Atopic dennatitis (AD) is a conUllon chronically relapsing skin disorder affecting 9-20% of those born after 1970 [Schultz Larsen 1993]. TI,e aetiology is still not entirely elucidated and research is complicated by the multifactorial nature of the disease. Both genetical and environmental factors are involved in the pathogenesis of AD. The prevalence of atopic dennatitis seems to have increased along with astluna and allergic rhinitis during the past three decades [Williams 1992, Schultz Larsen 1996]. Several studies from different countries reported a two- to three-fold increase of the prevalence of AD over the past three decades. However, the reasons for this evolution of atopic diseases still remain to be elucidated. Furthennore, large, unexplained variations in prevalence have been reported between countries and within countries [ISAAC 1998], suggesting a critical role for environmental thctors in disease expression. Although some risk factors such as gender, parental smoking, and early exposure to allergens Olouse dust mite, pets, cow's milk and solid food) have becn identified, the role of other risk factors like socio-economic status, outdoor and indoor pollution and infections in early life are still a matter of discussion. Studies on the genetical and immunological background have provided new insights into the mechanisms involved in atopic diseases. However, therapeutical practice has not yet changed. Recently guidelines based on consensus have been established for the management of AD [Me Henry 1995]. Emphasis is put on educating and infonning the patients. Although these and other guidelines provide a good franlework for managing AD, the unpredictable course of the disease with exacerbations and remissions may fiustrate both patients and physicians [przybilla 1994]. Patients with AD account for about 30% of demlatological consultations in general practice, and dennatological consultations account for about 20% of all consultations in general practice [Rook 1986]. However, little attention has been paid to AD in tenns of research. A Medline literature search (title, abstract, and subject heading) from 1996 to May 1999 showed 8,986 publications related to astlUlla, but only 942 related to AD. This is surprising when the impact of the two diseases is compared. In tenns of prevalence, AD is more conunon than asthma in Y01Ulg children [Peat 1994, Burr 1989]; in tenns of economic resources, the direct fimUlcial cost in the care of a child with moderate to severe AD is substantially higher than for the average child with asthma [Su 1997]; and in tenns of family impact - taking into account fmaneial burden, familial/social impact, personal strain and mastery - even in mild AD, the impact on fanlilies was found to be equivalent to that for children with insulin dependent diabetes mellitus [Su 1997]. Consequently AD should not be perceived as a minor skin disorder, but it should be recognised as a disease with considerable social, personal and fInancial burden.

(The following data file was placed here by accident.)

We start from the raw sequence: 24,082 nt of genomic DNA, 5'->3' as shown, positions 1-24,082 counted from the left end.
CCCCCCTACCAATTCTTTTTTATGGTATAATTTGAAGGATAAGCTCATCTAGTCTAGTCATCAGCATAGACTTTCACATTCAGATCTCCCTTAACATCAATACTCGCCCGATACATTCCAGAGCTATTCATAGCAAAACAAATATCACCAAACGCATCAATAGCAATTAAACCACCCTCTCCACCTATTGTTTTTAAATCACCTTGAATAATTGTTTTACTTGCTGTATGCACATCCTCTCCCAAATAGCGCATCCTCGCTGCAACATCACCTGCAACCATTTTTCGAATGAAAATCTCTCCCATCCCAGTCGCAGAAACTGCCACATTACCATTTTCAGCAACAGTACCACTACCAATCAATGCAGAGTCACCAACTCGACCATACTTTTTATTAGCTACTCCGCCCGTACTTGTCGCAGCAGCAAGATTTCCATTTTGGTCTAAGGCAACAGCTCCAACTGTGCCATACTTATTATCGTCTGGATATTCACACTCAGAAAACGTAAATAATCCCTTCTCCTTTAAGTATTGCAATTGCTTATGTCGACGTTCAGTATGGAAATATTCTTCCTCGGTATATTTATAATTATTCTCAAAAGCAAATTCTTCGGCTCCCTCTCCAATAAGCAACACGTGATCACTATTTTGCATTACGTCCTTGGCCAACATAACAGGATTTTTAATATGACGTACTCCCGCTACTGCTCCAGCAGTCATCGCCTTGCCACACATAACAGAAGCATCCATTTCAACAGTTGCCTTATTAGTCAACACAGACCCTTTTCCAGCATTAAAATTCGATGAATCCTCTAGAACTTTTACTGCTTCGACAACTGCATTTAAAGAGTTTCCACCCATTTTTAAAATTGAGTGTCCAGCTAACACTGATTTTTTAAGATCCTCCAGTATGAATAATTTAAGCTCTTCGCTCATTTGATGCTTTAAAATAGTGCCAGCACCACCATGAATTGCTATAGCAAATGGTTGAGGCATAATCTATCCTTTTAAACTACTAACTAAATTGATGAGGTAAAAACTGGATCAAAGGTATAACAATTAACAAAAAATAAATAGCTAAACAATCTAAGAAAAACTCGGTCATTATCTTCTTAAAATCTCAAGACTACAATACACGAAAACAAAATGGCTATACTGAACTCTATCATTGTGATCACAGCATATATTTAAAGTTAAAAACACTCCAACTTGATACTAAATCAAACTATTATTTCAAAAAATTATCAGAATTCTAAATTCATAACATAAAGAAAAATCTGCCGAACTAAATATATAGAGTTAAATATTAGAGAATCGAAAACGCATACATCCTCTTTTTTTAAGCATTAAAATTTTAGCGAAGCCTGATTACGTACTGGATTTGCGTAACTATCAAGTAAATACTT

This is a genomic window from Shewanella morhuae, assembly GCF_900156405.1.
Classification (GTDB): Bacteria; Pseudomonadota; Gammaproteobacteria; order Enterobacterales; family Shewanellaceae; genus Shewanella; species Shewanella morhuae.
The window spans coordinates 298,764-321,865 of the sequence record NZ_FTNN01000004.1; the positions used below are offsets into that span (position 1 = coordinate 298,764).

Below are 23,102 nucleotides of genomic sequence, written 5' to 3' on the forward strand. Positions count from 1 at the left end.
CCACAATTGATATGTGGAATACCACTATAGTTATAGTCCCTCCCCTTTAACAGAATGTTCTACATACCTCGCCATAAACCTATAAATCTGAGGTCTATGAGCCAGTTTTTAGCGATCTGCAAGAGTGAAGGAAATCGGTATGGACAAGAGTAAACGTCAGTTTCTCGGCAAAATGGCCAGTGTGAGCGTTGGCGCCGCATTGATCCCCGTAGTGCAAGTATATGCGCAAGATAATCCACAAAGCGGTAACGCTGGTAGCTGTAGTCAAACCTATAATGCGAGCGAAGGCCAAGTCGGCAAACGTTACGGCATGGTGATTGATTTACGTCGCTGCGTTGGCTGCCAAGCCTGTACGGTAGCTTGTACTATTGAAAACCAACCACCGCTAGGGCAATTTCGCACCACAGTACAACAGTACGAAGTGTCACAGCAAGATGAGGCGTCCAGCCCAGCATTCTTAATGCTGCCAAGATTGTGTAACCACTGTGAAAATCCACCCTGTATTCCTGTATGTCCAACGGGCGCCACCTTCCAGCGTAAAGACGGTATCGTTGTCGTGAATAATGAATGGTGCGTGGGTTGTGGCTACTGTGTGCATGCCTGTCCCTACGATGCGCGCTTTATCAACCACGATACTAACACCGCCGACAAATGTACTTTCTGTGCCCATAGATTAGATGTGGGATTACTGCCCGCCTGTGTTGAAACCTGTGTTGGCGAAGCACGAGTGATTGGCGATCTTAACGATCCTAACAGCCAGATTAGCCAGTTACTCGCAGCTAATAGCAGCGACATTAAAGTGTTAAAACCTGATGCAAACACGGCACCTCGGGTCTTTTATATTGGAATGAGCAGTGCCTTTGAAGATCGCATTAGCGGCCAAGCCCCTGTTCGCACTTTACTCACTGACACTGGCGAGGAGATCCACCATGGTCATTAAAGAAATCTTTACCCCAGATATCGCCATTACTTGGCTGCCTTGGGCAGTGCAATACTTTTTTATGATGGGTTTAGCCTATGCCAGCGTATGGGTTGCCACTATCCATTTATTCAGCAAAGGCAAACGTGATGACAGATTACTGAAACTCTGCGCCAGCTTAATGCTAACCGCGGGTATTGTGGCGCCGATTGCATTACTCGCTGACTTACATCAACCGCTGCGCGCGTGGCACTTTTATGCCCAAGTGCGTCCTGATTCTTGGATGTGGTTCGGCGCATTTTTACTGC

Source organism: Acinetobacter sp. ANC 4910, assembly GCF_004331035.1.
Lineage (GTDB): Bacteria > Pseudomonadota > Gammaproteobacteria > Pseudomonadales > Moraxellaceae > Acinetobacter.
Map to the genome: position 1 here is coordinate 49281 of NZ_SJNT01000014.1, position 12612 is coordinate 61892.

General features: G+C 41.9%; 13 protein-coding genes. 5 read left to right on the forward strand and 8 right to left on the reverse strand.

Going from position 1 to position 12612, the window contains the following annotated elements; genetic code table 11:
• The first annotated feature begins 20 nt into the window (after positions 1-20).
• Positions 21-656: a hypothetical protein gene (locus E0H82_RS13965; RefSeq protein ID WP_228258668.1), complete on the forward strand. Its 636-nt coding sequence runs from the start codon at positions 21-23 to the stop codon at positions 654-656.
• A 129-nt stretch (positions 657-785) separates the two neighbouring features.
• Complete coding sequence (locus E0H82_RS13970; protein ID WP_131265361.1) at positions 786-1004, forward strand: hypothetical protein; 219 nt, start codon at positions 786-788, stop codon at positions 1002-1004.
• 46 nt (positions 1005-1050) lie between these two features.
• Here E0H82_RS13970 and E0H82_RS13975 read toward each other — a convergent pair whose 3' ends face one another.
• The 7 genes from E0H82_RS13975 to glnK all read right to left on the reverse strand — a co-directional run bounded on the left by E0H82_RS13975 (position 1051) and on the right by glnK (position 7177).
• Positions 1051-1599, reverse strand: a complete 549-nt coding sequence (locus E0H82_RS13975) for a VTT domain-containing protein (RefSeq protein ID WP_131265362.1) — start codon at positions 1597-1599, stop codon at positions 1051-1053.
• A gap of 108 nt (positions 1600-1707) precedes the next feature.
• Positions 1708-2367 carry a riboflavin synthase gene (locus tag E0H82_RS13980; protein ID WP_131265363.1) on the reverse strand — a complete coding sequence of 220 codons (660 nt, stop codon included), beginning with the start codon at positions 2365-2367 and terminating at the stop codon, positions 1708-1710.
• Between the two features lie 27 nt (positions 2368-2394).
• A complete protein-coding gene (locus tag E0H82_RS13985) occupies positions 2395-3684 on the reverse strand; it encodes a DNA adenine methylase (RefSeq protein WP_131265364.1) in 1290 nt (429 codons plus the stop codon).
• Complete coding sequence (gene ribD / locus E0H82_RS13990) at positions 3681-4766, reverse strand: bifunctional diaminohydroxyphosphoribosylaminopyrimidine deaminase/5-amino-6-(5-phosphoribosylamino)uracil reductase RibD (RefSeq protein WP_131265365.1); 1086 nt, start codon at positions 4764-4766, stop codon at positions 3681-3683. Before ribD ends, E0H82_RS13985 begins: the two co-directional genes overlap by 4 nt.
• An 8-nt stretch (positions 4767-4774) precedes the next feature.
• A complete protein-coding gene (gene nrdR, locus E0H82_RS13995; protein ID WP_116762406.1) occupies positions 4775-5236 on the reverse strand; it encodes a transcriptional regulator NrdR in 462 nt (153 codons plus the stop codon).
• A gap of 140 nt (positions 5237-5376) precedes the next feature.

atopic dermatitis, children, dermatitis, dermatology
H.J. Neijens (Herman)
Erasmus University Rotterdam
Glaxo Wellcome, Medeco S.v., UCS Pharma, Yamanouchi
Erasmus MC: University Medical Center Rotterdam

Wolkerstorfer, A. (1999, September 8). Evaluation of severity and therapy in children with atopic dermatitis. Erasmus University Rotterdam. Retrieved from